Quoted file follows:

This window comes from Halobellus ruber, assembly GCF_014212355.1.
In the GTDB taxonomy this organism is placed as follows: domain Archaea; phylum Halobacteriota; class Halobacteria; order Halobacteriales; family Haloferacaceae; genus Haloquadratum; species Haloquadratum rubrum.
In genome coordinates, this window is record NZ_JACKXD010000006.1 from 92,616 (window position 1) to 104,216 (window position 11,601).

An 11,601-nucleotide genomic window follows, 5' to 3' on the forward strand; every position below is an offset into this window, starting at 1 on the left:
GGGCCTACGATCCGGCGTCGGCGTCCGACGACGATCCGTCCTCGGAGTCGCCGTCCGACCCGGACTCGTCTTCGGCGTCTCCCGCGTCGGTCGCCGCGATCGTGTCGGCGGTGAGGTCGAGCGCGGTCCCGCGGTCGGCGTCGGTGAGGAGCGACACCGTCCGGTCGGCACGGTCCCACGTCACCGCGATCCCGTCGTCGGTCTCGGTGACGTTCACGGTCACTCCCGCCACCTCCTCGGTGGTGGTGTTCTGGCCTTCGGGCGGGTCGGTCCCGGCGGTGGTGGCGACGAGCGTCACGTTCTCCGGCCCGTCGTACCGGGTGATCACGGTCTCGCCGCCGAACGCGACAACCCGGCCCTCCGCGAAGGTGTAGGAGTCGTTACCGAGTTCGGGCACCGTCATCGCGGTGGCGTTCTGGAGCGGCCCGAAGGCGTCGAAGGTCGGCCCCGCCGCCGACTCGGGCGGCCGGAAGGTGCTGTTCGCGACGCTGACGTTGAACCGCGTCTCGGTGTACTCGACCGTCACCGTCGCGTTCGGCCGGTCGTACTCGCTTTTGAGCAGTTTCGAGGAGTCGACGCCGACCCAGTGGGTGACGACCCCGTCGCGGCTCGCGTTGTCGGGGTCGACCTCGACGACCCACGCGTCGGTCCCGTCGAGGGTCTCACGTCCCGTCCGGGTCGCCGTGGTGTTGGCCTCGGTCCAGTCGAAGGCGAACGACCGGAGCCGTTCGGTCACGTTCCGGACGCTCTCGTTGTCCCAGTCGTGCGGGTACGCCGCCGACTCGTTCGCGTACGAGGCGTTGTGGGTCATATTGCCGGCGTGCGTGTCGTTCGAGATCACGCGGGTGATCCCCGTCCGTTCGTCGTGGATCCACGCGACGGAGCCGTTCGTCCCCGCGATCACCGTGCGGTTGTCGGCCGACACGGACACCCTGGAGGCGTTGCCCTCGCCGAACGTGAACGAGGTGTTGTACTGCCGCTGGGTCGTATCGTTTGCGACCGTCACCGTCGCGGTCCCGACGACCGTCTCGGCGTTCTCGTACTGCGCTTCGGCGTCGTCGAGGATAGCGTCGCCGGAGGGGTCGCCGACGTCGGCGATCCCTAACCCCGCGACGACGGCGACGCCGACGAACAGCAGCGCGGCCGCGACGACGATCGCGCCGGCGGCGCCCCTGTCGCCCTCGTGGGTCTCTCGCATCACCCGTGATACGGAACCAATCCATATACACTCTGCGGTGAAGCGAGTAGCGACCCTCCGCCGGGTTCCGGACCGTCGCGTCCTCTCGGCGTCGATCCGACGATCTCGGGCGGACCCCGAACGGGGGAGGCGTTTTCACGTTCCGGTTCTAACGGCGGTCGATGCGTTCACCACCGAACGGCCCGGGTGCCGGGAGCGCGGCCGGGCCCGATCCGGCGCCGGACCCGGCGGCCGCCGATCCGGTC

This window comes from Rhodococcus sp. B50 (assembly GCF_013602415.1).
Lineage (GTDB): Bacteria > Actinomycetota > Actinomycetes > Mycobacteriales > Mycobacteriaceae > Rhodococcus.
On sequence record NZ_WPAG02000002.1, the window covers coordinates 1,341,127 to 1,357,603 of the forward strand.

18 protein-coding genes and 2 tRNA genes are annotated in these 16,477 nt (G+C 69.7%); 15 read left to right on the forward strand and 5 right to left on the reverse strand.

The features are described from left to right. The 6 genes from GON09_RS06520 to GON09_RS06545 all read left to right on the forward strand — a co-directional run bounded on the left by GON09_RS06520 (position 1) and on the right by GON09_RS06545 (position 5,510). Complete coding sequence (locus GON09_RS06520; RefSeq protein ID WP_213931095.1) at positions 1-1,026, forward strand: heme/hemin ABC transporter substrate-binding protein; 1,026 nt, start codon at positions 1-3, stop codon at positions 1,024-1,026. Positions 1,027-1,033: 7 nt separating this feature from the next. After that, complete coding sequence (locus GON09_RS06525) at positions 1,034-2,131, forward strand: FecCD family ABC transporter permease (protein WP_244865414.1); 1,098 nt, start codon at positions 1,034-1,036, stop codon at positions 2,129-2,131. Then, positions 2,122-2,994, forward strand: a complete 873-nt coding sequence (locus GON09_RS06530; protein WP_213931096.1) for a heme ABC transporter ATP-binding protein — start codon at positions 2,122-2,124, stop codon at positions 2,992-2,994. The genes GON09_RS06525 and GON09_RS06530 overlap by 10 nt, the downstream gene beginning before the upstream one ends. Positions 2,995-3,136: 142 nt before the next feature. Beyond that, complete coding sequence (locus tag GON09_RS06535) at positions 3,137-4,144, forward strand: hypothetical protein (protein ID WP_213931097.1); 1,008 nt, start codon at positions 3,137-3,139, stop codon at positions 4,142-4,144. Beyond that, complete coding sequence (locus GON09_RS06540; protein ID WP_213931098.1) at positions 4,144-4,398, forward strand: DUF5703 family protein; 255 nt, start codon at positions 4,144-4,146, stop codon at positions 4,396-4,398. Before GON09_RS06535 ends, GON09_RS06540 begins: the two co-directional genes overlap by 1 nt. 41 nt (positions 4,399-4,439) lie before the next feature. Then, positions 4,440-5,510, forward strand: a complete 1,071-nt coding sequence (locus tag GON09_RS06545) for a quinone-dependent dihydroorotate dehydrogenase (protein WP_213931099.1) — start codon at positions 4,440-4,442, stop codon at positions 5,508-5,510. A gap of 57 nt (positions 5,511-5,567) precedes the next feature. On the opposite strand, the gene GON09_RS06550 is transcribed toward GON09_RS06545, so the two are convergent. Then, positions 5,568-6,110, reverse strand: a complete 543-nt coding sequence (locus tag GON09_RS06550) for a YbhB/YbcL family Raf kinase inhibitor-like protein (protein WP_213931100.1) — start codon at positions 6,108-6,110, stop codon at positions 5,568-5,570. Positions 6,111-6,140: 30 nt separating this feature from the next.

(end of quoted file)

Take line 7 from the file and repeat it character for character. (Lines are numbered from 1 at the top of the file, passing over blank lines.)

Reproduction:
Lineage (GTDB): Bacteria > Actinomycetota > Actinomycetes > Mycobacteriales > Mycobacteriaceae > Rhodococcus.